GM sales chief Mark LaNeve plans to stick with value pricing.
But the automaker is resisting the lure of big incentives. Instead, it's taking a tough-love stance with auto dealers.
"Good dealers generate their own traffic," Jim Bunnell, GM North Central regional general manager, told Automotive News last week at GM's Dealer Business Conference here. "Unfortunately, we've trained a lot of them to sit back and wait and see what the General is going to do to create traffic."
Some dealers say GM should share in the burden because it started the addiction. They say GM reinforced customers' expectation of discounts with its three-month employee price discounts this summer.
"Employee pricing should have been 30 to 45 days because what has happened is many salespeople have forgotten how to sell a vehicle without an incentive," said John Pitre, general manager of Motor City Buick-Pontiac-GMC in Bakersfield, Calif.
Some dealers said they believe the new GM products are good enough to sell without a big incentive program. Others expressed frustration with shrunken profit margins, which they blame on value pricing and a lack of a local marketing budget to generate showroom traffic.
'We're going to continue'
GM executives told dealers here last week that it plans to stick to its "Total Value Promise" strategy. The value-pricing plan aims to set lower sticker prices, minimizing discounts.
"The pricing we've come out with for all of our launch products -- the HHR, Solstice, Hummer H3, the new Impala -- they are selling terrific, and they have little or no incentives," Mark LaNeve, GM vice president for vehicle sales, service and marketing, told Automotive News at the meeting. "The customer sees it as a value, so we're going to continue to do those kinds of things."
Data from Edmunds.com show the gap closing between GM's average sticker price and average transaction price.
But the data also show that the average GM dealer discount for September 2005 was 16.4 percent, compared with 23.1 percent a year earlier. The discount is the percentage difference between the average sticker price and the net price, defined as the transaction price after all incentives are taken into account.
"They ate into our margins," said Ken Fichtner of Fichtner Chevrolet in Laurel, Mont. Fichtner said he makes about $500 a unit, compared with $2,000 a unit before employee pricing and value pricing's limit on incentives: "I can't look a guy in the eye and say, 'I can only give you $1,000 off.' But that's all I have to give him."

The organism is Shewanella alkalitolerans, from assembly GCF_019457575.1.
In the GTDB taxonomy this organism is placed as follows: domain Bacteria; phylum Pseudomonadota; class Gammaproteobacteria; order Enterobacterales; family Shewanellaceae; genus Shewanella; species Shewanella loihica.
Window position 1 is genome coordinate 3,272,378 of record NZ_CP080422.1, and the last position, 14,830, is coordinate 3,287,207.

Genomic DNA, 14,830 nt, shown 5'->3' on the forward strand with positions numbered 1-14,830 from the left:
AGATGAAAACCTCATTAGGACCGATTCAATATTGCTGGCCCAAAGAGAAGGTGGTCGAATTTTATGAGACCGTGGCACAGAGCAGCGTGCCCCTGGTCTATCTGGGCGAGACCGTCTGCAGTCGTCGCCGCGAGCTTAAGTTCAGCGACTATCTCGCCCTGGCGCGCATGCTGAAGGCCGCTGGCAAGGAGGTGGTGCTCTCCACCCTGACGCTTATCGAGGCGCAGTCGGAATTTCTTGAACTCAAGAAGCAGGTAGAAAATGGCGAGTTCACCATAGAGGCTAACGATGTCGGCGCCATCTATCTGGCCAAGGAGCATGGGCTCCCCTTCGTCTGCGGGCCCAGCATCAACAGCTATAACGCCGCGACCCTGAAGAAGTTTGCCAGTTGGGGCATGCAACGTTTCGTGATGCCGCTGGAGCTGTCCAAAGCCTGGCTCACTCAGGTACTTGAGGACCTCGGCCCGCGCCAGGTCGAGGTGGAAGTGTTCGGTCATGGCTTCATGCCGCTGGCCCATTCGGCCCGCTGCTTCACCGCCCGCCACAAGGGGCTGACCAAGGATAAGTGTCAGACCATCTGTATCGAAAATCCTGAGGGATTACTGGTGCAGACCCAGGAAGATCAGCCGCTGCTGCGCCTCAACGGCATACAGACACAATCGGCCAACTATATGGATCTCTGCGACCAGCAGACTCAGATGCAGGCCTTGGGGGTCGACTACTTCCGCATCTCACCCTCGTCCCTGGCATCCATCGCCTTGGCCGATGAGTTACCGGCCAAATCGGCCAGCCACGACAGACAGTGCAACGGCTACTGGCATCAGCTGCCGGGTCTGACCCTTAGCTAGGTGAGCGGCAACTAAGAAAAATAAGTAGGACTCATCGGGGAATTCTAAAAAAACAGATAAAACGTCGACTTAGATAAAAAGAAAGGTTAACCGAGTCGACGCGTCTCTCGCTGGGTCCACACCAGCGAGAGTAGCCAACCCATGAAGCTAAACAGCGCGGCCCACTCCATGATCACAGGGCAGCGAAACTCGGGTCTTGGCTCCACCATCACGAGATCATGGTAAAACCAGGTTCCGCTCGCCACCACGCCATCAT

When asked whether GM plans to cut dealer discounts further, LaNeve declined to comment but said, "We're certainly not having any kind of discussion on that here in Las Vegas."
Showcasing new models
LaNeve said GM did put some programs out on Oct. 14 to help dealers garner showroom traffic. It is running an owner appreciation program and offers free gasoline credit cards.
Owner Appreciation Days run through November. Only dealers in local marketing groups can participate. About 6 million owners of GM vehicles from 1988 through 2006 will get mailers inviting them to their local dealership for a free oil change and a safety point inspection. GM also is giving away one car per division nationwide to consumers who participate.
"It's a great opportunity to showcase the new models," Steve Hill, GM's director of brand and retail marketing, told Automotive News at the meeting. "You bring them up front so they have a chance to win a car and then tell them about some great lease deals. It's also an opportunity for the used-car manager to appraise the car while it's right there."
GM is paying for the oil change and service, but LaNeve declined to say how much it is likely to cost. "It's a very efficient program," he said.
The gasoline card program runs through October. GM dealers are allotted a certain amount of gasoline debit cards worth $500 to be used to close deals on full-sized and mid-sized utility vehicles, excluding the Saab 9-7X.
You may e-mail Jamie LaReau at [email protected]